A new virus discovered in the Mariana Trench

The discovery was made by a research team led by marine virologist Yu-Zhong Zhang, from China Oceanographic University in Qingdao, who described the bacteriophage in the journal Microbiology Spectrum

by Lorenzo Ciotti
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A new virus discovered in the Mariana Trench

At almost 9 thousand meters deep in the Mariana Trench, a new virus has been discovered. The discovery was made by a research team led by marine virologist Yu-Zhong Zhang, from China Oceanographic University in Qingdao, who described the bacteriophage in the journal Microbiology Spectrum.

It would be a bacteriophage, a virus that exclusively infects bacteria, found in sediments near a hydrothermal spring.

Min Wang, one of the study's authors, explained: "To the best of our knowledge, this is the deepest isolated phage known to date in the global ocean." The discovery by Chinese researchers constitutes a new record for a virus.

In fact, this is the one discovered so far at the greatest depth in the oceans.

The bacteriophage was found within sediments at a depth of 8,900 meters, near a hydrothermal spring, and analyzes indicate that it is a phage that infects bacteria of the Halomonas genus, already known to live at those depths.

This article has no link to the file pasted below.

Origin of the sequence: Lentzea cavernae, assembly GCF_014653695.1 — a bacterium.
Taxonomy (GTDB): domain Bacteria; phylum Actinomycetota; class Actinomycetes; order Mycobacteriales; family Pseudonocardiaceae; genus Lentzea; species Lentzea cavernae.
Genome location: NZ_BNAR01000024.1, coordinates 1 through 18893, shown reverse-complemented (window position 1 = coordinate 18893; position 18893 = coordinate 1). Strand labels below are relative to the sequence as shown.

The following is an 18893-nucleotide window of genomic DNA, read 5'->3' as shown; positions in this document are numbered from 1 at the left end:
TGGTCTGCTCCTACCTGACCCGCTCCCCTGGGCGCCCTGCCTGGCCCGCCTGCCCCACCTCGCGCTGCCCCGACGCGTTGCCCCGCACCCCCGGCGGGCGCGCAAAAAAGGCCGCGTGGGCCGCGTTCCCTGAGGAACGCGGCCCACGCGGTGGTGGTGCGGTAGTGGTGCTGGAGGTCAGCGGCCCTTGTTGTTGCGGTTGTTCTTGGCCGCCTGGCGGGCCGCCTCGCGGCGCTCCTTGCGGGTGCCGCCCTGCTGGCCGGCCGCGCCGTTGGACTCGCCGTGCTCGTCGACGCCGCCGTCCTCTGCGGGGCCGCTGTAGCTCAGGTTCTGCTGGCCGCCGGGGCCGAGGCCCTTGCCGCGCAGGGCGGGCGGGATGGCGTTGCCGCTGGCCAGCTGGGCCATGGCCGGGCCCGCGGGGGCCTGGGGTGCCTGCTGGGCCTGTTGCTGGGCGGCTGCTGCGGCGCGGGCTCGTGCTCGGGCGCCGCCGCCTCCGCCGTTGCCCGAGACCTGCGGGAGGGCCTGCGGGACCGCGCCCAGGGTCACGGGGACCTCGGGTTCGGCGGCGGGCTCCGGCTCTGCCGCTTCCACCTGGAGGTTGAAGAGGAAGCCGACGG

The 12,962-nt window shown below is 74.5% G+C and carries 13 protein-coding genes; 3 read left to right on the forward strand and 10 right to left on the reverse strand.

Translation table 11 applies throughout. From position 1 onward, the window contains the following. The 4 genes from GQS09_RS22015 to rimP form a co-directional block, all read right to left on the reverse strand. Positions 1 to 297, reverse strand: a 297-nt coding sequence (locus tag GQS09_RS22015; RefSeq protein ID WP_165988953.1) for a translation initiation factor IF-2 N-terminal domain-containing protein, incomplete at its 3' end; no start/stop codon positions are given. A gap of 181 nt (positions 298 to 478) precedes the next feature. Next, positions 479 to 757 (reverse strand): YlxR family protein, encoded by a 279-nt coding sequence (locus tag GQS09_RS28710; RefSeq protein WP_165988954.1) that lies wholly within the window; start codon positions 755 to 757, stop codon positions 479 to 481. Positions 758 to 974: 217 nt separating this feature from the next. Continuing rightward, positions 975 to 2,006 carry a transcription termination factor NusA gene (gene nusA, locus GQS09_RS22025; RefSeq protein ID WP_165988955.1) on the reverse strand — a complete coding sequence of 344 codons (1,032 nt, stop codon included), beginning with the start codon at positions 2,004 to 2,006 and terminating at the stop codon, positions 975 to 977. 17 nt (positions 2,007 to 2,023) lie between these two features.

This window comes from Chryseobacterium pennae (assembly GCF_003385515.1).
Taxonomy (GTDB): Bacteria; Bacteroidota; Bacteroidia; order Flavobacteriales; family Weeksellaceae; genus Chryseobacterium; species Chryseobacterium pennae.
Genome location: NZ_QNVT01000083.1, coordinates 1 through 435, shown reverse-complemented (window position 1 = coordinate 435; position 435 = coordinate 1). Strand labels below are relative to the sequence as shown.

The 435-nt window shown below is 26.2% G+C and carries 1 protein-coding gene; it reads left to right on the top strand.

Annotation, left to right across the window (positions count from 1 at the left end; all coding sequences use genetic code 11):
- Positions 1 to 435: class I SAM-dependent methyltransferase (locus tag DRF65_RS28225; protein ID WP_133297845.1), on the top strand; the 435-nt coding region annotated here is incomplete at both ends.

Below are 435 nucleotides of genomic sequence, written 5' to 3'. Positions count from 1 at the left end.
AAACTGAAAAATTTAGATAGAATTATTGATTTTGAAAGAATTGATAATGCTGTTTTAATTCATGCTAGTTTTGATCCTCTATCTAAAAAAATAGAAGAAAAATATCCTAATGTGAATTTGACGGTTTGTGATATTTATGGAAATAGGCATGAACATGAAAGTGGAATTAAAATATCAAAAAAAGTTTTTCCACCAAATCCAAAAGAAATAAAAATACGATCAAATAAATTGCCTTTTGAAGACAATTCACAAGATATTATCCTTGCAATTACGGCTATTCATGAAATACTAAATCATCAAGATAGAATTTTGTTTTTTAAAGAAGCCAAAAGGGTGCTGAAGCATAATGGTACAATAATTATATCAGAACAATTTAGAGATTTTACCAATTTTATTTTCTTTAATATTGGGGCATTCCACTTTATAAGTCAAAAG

Something more about the virus

The discovery of viruses dates back to 1892, when Dmitry Ivanovsky described in an article a non-bacterial pathogen capable of infecting tobacco plants, from which in 1898 Martinus Beijerinck discovered the tobacco mosaic virus.

Since then, around 5 000 virus species have been described in detail, although there are believed to be millions of them. Viruses are found in almost all ecosystems on Earth and represent the most abundant biological entity of all.

The discipline that deals with the study of viruses is known as virology, a sub-specialty of microbiology.

Viruses have different characteristics of living beings as they possess a genome, reproduce and evolve through natural selection.

However, according to most authors, although they contain DNA or RNA, they are not considered living beings as they are not organized into cells, not endowed with autonomous life and not capable of replicating autonomously.

Since they possess only some characteristics, they have also been described as organisms on the edge of life or as replicators.

The origins of viruses are not clear: they may have evolved from plasmids, or from transposons and retrotransposons, or as degradation products of cellular DNA, or even during the RNA world phase, before the origin of life.

Evolution for viruses is an important means of horizontal gene transfer, which increases their genetic diversity.

Viruses need a host to replicate, but they also need to transmit from one host to another. The process can occur in many ways: those of plants generally require a vector, that is, a mobile intermediate organism, therefore they are often transmitted from plant to plant by insects that feed on their sap.